Dear friends,

Continuing on with my review of the book Reason and Revelation, this time I
am treating two article's together, Sholeh Quinn's article "The End of
History?" and Chistopher Buck's article regarding Native American
Manifestations. I think it will be clear why I'm placing those together
after you read the review.

warmest, Susan

Dr. Sholeh Quinn's article "The End of History?" provides an accessible
overview of academic methodology as it applies to the study of history,
explaining both the contributions it can make to our understanding of the
Baha'i Faith, and its limitations in terms of the kinds of questions it can
hope to answer. She explains that history typically involves the study and
interrogation of texts for the purpose of unraveling what they can tell us
about the past. Historical analysis generally involves determining the who,
when, where, reliability and purpose of a text as well as determining to
whom it was written. In this way it determines the historical context of the
text. Because of this emphasis Baha'i historians find it necessary to read
texts in the original language whenever possible and avoid the use of
compilations which decontextualize the text. At the same time there are
certain questions of central importance to Baha'is  which cannot be
determined by historical analysis. These would include determining issues
like whether Baha'u'llah is a Manifestation of God. For this reason Baha'i
professional historians are sometimes accused of writing in academic
contexts like non-Baha'is. It is not due to the fact that they do not
believe but rather because the tools with which they work as professional
historians do not give them access to that kind of information. The most
they can hope to do would be to determine how Baha'u'llah regarded His own
station. Quinn does us a great service by explaining in very simple terms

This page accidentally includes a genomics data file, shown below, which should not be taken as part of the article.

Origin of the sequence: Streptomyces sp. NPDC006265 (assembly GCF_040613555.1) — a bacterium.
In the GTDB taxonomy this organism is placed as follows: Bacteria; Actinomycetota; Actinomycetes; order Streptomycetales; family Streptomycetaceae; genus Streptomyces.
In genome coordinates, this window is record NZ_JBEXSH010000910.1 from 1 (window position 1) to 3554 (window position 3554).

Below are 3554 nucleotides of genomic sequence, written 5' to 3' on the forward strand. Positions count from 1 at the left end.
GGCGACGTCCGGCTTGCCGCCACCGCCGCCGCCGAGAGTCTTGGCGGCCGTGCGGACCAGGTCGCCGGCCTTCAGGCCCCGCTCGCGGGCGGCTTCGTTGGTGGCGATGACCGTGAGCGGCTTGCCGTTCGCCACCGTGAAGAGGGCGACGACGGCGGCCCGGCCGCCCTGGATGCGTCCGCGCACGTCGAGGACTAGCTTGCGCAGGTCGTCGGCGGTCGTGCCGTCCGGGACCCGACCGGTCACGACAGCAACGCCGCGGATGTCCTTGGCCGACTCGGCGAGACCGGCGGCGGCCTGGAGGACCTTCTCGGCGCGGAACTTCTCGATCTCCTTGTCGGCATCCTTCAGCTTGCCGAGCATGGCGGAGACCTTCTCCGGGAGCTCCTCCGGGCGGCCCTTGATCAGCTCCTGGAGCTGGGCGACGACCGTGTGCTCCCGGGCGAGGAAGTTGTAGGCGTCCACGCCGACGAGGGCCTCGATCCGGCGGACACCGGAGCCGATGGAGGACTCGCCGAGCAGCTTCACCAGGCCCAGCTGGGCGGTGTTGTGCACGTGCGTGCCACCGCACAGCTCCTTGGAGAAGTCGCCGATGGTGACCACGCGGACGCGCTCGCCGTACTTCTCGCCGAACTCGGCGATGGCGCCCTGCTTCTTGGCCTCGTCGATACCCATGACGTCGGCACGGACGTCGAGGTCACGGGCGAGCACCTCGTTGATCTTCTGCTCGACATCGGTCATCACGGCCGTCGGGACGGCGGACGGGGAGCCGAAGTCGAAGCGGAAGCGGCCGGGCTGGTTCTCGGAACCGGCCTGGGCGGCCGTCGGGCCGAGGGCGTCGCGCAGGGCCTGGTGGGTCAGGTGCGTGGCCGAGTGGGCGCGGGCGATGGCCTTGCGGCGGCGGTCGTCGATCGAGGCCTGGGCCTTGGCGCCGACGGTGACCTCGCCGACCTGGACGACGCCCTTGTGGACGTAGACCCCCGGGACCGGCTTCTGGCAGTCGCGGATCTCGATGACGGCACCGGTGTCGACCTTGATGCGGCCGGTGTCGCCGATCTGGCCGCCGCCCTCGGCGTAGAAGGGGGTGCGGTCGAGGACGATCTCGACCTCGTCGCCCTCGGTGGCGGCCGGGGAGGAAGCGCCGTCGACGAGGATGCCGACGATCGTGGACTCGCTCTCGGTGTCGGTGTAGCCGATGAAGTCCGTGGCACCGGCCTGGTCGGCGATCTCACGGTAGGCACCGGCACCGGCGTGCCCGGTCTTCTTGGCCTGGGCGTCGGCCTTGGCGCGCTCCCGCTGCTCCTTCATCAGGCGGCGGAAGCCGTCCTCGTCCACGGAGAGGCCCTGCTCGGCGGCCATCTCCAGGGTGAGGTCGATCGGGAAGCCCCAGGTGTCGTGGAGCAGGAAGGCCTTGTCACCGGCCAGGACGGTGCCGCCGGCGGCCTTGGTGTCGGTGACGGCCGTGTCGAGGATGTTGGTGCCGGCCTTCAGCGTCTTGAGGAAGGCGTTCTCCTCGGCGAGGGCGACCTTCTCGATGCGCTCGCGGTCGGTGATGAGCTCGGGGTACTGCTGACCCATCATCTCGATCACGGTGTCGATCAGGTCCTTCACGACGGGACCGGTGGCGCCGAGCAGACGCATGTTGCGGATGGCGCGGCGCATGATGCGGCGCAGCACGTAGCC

what history can and cannot do.

Dr. Quinn does not stop with an analysis of what the questions which
historians can provide us about the past, she also suggests that Baha'i
historians have much to contribute when it comes to correlating "the beliefs
of the Faith with the current thoughts and problems in the world." However
doing so is bound to lead them into controversy, for instance if they raise
questions regarding the service of women on the Universal House of Justice,
the relationship between science and religion, and the relationship between
religion and state. What the paper fails to do is explain some of the
dangers to the study of history itself that can present themselves when
trying to make this correlation. Here I refer not to the danger of
compromising essential Baha'i Teachings (though that is certainly there) but
there is also a danger of compromising the historical method itself in
attempting  such correlations. For instance, if ones purpose in studying the
historical background of women's exclusion from the Universal House of
Justice is to make the Baha'i Faith more in keeping with current feminist
ideals, then ones historical analysis may well be tainted by that objective.
The same tensions can arise in studying the relationship between religion
and state in the Baha'i Writings. Historical method, as Quinn ably points
out earlier in her article involves studying texts within the context in
which they were written. To instead focus on their correlation with current
ideologies to raise as ahistorical a question as whether or not Baha'u'llah
is a Manifestation of God. In short, the study of history must confine
itself to describing the past, not prescribing the future. While Baha'i
scholarship in general may well contribute to making correlations to the
modern world, there are great limitations as to the extent to which we as
historians can contribute to that process.

Given the major thesis of Dr. Quinn's article that the professional
historian is limited in the kinds of questions it can address, most
especially the question of who is or who is not a Manifestation, the article
which follows is somewhat ironic. In "Baha'i Universalism and Native
Prophets" Dr. Christopher Buck presents the case for accepting Native
American figures such as Deganawida into pantheon of Baha'i prophetology.
Dr. Buck suggests a tension exists between popular Baha'i 'folk' beliefs
which are inclined to accept Native American spirituality and official Baha'
i doctrine which fails to explicitly name any specific Native American
figures as Manifestations. He states somewhat misleadingly that there are
'explicit Baha'i strictures against adding actual names of Manifestations of
God who are not attributed to in the Abrahamic tradition, most notably in
the Qur'an" and argues that because "the Qur'an is seen as universal
scripture" in thereby acts as "prophetological constraint" on Manifestations
not mentioned there. Yet later in the essay Buck acknowledges that
Zoroaster, Krishna, and Buddha are also officially recognized as